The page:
Copyright© 2010 by Joe J
Fred kept me beside him when he set up the ambush, to make sure the radio I carried was at hand if he needed it. Of course, I'm sure he also had me with him so I wouldn't get myself in trouble during my first night in the field and possibly my first firefight. When it was midnight and nothing had happened, Fred pulled us back a couple of hundred meters and we set up a perimeter in a couple of large shell craters. After calling in our new location to the TOC, Fred divided us up into two man teams and called it a night. One person on each two man team stayed awake while the other slept. I was sort of disappointed when the Viet Cong didn't come traipsing down the trail that night.
We moved out again at first light and swept the rest of the Recon side of the perimeter. We were back inside the compound by nine-thirty, just in time to watch a dump truck jettison a load of sand right behind our bunkers. My dreams of calling it an early day and hitting the rack ended when the Recon Company first sergeant flagged down Fred and called him over to the orderly room. Fred came back out of the orderly room in a couple of minutes, and sent me and two of the Yards to the supply room for empty sandbags.
"Top wants two more layers of sandbags on top of the bunkers before night fall," he explained.
So instead of snoozing on my bunk, I ended up operating a D-handled shovel, filling sandbags. After fifteen minutes on the shovel, Rick switched places with me. I grabbed a filled bag in each hand and lugged them around the end of our first bunker then down the line to the last one. Walking around to the front of the bunkers where they were lowest to the ground made it easier to heave the filled bags onto the roof.
I was showing off for the Yards on my fifth trip around the bunker by carrying two filled bags on each shoulder as if they weighed nothing. As usually happens to show offs, I scuffed my jungle boot in the dirt in front of the center bunker and tripped over one of the claymore firing wires. The only thing that prevented me from falling on my ass was the wire breaking and sweeping forward, wrapped around my foot.
Fred saw me hopping to keep my balance and shot me a quizzical look as the Yards laughed hysterically.
"I tripped on one of the claymore firing wires and broke it, Boss," I said apologetically.
Fred nodded and jumped off the top of the bunker, landing right beside me. He grabbed the wire and pulled the wire until he was holding the loose end.
"These things don't break that easily, Jody, it looks like someone intentionally cut this," he said, pointing to the squared off end of the wire.
Fred made a quick check of the dozen or so firing wires and found over half of them cut. He told us to keep working, and hustled over to the Recon Company headquarters. He was back in ten minutes with Sergeant First Class Donnelly, the company first sergeant. Donnelly surveyed the situation and sent me and Rick to round up all the recon men still in the compound, and send them to the company headquarters.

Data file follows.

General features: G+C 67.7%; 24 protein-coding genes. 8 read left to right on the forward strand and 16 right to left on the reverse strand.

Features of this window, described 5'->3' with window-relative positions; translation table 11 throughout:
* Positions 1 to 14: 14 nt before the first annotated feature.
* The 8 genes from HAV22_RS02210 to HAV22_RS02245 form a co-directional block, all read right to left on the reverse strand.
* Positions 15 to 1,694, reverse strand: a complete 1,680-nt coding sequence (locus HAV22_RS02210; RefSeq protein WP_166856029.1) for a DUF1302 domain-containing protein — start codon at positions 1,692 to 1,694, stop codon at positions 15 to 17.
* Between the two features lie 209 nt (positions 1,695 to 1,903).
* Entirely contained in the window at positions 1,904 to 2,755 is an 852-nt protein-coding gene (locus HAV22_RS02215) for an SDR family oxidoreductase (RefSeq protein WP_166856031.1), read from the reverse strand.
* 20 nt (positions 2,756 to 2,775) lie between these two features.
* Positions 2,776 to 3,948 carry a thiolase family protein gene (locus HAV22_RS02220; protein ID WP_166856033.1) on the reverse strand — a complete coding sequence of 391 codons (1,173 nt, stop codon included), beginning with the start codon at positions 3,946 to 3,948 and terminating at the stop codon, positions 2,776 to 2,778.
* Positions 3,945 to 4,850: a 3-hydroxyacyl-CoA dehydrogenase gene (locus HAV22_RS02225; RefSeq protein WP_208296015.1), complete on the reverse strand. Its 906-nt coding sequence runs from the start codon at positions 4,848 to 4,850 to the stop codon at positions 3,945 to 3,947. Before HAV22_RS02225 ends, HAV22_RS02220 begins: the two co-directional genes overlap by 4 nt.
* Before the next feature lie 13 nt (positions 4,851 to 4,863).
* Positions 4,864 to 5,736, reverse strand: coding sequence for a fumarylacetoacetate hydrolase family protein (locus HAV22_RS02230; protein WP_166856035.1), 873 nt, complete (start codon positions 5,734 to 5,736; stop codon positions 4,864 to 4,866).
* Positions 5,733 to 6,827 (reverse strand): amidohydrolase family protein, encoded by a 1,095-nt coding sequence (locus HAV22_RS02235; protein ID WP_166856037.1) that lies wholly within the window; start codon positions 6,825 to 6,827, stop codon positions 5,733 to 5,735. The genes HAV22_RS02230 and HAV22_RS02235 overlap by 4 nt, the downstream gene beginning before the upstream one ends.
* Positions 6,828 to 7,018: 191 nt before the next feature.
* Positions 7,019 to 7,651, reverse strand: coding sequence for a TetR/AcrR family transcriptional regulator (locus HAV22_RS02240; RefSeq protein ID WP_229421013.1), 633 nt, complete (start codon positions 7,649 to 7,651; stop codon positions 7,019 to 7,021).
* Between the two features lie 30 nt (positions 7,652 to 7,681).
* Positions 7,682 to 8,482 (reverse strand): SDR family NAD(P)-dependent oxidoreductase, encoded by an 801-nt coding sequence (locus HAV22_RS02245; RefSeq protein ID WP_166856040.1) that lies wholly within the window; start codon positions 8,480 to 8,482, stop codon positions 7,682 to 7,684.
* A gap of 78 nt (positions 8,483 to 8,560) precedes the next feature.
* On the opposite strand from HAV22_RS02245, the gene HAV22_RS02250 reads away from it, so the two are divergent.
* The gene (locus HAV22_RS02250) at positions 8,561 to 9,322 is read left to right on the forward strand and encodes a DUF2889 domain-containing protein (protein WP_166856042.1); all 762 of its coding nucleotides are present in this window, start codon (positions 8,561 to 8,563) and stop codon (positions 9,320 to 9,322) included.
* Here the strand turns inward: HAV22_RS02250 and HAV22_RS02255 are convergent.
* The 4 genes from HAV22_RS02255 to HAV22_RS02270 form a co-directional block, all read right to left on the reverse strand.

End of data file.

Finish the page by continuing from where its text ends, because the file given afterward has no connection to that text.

That afternoon, every team not in the field checked their wires and found much the same as we had. Donnelly had us keep quiet about what we found and went to meet with the camp commander. Everyone knew that someone either in the Vietnamese Security Company or some locals working around the camp had sabotaged our defenses; the trouble was that if we made a stink about it, we'd loose any tactical advantage we could make of their treachery.
The cut wires were a sure tip off that the rumors of a Tet attack were probably true. Consequently, we were ready for Charlie that last night of January, as all of the recon teams not in the field were in their bunkers. I was in the left most of our three bunkers with Kip, the interpreter, and our point man Bing.
Unfortunately, it wasn't only the Viet Cong who showed up that night. In addition to the VC, a hard-core North Vietnamese Army regiment, which had slipped across the border from their sanctuary in Laos, hit our camp at two in the morning.
The NVA started us off with a thirty minute barrage of B-40 rocket and mortar bombs, with a few rocket propelled grenades (RPGs) thrown in for good measure. The rocket and mortar barrage was nerve wrackingly scary, because you could hear the incoming rounds, but didn't have a clue where they were going to land. As I sat huddled in the corner of the center bunker, dirt raining down on my head with each near miss, I silently thanked Donnelly for insisting on the extra layers of sand bags.
A few sappers managed to creep up to the wire and blow a couple of gaps in the outer triple apron barbed wire fence around 0230. Black pajama clad VC came boiling through the gaps in the fence. They came in teams of threes and fours, each team with a wooden assault ladder. They were lit up clearly by the illumination rounds our mortar crews were firing every minute or two. The mortar men never missed a beat, even with the incoming rockets and mortar rounds dropping all around them.